Skincare » Squalane for Skin: Benefits & Uses

Squalane for Skin: Benefits & Uses

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Have you heard of squalane? It may be a little tricky to pronounce at first (“skwa-lane,” just for the record), but it’s worth looking into. Plenty of skincare products on the market today include squalane because it’s moisturizing for multiple skin types in addition to several other benefits. 

But are there concerns with squalane? How about side effects? We researched this skin-boosting ingredient and developed this handy guide to help you navigate the world of squalane for skin.

What is squalane?

Squalane is a type of lipid naturally found in our bodies and some animals. Squalane is, in part, what body oils consist of. Because it tends to be a fatty compound, it’s actually quite moisturizing, so it’s becoming a more common ingredient in hydrating skincare products.

Squalane comes from squalene, which sounds very similar, but there’s a big difference. Squalene is found in animals (and plants), but it’s not ideal in skincare because it isn’t shelf stable. So, squalene transforms into squalane (which is more stable) when it’s mixed with hydrogen — in other words, when it’s hydrogenated. 

The benefits of squalane

So, we know squalane is moisturizing. But what are some of its other benefits? It turns out, there are quite a few. 

  • It boosts hair smoothness. Its moisturizing properties make for a great addition in haircare products. Shampoo or other hair products containing squalane coat your hair, giving it a smoother, shinier look. 
  • It reduces skin dryness. Of course, squalane can hydrate your skin just as it does your hair. Using it over a serum creates a bit of a seal that keeps the serum on your skin, similar to what it does to your hair. This means you reap maximum benefits from your products, which can be especially helpful if your skin tends to be quite dry.
  • It’s non-comedogenic. If you have oily skin, squalane can work just as well. That’s because it’s non-comedogenic, so it won’t contribute to clogged pores and acne.
  • It may be anti-inflammatory. Squalane is said to calm the redness and swelling that goes hand in hand with acne or eczema.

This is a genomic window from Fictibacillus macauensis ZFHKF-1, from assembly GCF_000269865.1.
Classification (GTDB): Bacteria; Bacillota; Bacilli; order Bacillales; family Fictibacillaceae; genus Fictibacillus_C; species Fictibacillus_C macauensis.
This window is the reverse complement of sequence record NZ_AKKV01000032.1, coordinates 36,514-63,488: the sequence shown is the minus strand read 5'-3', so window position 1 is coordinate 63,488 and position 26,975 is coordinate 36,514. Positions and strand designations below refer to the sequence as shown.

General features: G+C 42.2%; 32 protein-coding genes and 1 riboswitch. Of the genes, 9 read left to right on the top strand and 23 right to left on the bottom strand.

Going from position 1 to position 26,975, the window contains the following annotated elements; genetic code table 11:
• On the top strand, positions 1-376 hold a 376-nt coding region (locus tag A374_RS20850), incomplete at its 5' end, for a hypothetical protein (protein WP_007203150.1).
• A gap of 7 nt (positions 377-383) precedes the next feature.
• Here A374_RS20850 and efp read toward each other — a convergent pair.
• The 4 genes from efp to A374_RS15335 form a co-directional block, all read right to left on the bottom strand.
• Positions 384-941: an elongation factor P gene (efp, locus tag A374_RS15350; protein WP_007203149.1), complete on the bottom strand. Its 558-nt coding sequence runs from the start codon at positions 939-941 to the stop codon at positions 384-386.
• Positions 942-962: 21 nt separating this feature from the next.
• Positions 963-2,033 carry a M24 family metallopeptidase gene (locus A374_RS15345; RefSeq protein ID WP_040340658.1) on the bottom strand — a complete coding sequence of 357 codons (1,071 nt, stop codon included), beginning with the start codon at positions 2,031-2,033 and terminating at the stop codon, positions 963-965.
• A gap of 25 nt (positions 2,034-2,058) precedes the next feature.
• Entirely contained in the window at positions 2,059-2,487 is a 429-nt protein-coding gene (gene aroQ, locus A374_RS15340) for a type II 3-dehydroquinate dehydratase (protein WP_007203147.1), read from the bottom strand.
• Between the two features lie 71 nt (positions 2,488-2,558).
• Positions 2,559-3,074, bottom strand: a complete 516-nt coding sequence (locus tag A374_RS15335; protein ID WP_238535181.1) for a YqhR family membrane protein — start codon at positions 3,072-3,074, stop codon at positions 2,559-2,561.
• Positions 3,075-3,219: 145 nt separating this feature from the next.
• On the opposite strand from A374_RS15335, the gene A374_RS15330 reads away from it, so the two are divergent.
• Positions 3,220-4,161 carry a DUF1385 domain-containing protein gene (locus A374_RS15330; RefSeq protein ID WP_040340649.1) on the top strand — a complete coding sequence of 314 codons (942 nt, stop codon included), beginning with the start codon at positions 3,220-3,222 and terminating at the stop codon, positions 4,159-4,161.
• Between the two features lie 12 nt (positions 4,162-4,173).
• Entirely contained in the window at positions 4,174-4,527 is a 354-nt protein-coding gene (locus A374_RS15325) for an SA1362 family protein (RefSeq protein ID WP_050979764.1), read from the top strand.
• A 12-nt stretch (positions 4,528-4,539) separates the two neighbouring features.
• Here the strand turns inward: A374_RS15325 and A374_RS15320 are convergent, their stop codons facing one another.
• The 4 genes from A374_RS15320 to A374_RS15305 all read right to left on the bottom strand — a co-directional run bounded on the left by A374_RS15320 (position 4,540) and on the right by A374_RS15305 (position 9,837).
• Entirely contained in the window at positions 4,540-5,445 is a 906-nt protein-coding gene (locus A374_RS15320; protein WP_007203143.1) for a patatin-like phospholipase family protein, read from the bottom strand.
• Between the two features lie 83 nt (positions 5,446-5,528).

And that’s not all. Squalane steps in to give your skin a more supple appearance. Plus, you can use it to reduce the look of wrinkles

Products with squalane

Quite a few products may include squalane, including the following:

  • Creams or moisturizers that fight signs of aging
  • Lipglosses
  • Sunblocks
  • Deodorants
  • Conditioners
  • Eye makeups
  • Foundations
  • Cleansers

Are there downsides to squalane?

calm asian woman with bottle of oil

With so many amazing benefits, squalane sounds a little too good to be true. That’s not necessarily the case — it might be important to know where the squalane in your products comes from. 

As noted, squalane is something found in both plants and animals. Some skincare products may use squalane that comes from animals, and more specifically, sharks. Other skincare products use squalane that comes from plants. 

Because some studies report a significant decrease in some shark populations, there could be an ethical concern about using squalane from sharks. It’s a personal choice, but if you prefer squalane that comes from plants, many brands don’t use squalane sourced from sharks. If you’re unsure where squalane comes from in a particular product, you may want to contact the brand to ask.

The side effects of squalane

Overall, there aren’t really side effects to using squalane. There are, however, some things to keep in mind when using products that contain the ingredient. First, know that using products with squalane and retinol might contribute to dry skin. In that case, you may want to swap out the type of retinol you use for something gentler. 

Second, if you experience a reaction to a skincare product with squalane, it could be due to other ingredients in the product. Things like dyes and fragrances may cause irritation, especially for people with sensitive skin. 

Caring for your skin with squalane

Squalane hydrates skin and hair, calms redness and inflammation, and won’t clog your pores. It’s found in many types of skincare and haircare products and is a great option for both dry and oily skin types. Though there aren’t side effects associated with using squalane, you may want to verify where the squalane in your skin products comes from in light of the potential threat to sharks. Ultimately, adding squalane to your routine can be incredibly beneficial for your skin.